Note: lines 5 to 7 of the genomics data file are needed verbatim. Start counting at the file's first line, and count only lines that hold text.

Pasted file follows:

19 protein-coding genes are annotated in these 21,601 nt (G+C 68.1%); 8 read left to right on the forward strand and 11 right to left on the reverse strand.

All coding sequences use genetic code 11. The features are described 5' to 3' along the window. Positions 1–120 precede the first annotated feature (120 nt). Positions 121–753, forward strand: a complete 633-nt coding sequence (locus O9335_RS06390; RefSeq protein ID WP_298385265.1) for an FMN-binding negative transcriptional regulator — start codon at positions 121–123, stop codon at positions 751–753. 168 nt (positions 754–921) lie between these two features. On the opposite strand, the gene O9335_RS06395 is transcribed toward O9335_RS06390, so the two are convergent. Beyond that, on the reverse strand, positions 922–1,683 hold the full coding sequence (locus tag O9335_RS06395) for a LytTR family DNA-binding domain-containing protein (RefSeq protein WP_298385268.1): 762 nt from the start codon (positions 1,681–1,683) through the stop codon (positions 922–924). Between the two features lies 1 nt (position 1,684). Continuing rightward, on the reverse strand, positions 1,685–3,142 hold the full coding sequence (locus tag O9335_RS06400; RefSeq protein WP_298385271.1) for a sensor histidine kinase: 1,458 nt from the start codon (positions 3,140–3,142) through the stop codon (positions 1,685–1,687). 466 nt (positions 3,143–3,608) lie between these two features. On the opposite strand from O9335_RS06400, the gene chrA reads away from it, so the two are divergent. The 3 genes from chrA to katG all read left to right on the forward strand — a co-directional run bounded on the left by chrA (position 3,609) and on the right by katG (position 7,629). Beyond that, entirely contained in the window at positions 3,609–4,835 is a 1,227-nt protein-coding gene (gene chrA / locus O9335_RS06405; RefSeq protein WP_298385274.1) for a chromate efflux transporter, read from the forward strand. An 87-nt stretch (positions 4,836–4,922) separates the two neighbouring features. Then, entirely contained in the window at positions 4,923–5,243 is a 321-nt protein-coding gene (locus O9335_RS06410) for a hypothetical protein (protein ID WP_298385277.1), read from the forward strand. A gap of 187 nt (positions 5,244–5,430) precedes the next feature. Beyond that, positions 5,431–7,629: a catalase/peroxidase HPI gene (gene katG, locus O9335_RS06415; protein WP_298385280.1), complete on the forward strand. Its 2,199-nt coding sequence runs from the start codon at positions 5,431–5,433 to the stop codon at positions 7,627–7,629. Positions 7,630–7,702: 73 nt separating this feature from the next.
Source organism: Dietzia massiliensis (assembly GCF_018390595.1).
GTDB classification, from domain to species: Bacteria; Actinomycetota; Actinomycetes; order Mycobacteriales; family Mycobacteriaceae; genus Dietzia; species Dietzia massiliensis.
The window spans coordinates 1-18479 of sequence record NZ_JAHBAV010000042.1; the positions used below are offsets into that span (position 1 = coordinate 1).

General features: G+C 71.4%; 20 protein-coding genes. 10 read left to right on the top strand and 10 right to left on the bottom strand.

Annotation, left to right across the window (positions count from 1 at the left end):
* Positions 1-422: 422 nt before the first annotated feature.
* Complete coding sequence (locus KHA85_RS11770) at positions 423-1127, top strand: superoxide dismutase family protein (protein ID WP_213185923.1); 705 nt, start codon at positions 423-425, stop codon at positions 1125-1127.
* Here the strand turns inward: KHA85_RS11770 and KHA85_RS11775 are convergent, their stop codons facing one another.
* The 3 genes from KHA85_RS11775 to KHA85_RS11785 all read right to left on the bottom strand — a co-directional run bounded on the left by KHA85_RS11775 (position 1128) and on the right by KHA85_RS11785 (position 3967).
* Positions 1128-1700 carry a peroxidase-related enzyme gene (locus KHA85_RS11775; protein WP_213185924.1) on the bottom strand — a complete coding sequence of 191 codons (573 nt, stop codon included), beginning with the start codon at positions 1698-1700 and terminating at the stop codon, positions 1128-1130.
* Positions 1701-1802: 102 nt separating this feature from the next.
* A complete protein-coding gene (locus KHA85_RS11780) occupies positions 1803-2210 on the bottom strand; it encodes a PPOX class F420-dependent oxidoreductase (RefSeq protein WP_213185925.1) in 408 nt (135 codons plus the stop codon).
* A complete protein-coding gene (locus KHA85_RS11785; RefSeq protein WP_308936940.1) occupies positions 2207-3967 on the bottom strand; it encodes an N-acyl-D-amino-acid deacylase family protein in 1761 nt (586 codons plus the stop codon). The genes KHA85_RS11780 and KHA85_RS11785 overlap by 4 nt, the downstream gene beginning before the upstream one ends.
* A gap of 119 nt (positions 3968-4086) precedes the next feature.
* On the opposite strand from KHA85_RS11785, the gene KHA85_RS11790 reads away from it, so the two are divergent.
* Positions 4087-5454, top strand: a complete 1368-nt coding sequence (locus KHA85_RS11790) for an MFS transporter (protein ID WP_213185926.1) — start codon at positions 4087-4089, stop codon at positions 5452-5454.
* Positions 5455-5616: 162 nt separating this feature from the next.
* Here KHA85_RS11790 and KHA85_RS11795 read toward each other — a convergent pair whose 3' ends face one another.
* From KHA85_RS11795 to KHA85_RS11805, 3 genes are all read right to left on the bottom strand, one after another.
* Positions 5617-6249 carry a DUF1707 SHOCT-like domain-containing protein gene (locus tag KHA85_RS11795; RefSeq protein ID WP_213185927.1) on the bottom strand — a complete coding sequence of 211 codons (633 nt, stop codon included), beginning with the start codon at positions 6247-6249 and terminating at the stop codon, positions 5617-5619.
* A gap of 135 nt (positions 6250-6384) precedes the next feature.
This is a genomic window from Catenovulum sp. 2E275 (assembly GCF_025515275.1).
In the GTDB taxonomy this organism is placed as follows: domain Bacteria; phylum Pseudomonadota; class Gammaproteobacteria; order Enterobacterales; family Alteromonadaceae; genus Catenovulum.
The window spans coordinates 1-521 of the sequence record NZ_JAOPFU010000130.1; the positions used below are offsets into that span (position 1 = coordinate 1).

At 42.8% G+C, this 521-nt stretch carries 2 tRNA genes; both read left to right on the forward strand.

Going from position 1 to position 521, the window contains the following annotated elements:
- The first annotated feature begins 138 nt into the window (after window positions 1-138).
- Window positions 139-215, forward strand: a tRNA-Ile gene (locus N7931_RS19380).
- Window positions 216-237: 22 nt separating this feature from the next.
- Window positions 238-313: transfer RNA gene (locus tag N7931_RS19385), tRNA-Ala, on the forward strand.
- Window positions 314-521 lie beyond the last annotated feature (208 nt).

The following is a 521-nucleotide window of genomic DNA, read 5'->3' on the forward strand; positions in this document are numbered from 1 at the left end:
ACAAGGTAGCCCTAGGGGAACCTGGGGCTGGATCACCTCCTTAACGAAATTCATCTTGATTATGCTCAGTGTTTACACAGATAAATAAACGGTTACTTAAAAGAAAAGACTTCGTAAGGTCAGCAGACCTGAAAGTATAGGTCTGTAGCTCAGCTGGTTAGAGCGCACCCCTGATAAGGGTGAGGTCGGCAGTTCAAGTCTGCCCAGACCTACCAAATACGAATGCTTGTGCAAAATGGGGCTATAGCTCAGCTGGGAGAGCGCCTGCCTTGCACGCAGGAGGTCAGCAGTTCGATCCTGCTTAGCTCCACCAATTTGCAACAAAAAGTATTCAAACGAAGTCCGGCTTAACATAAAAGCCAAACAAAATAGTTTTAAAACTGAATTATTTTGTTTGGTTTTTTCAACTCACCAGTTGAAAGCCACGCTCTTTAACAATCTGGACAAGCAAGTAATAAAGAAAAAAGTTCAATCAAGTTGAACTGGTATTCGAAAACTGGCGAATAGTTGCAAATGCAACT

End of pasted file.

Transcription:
The window spans coordinates 1-18479 of sequence record NZ_JAHBAV010000042.1; the positions used below are offsets into that span (position 1 = coordinate 1).

General features: G+C 71.4%; 20 protein-coding genes. 10 read left to right on the top strand and 10 right to left on the bottom strand.

Annotation, left to right across the window (positions count from 1 at the left end):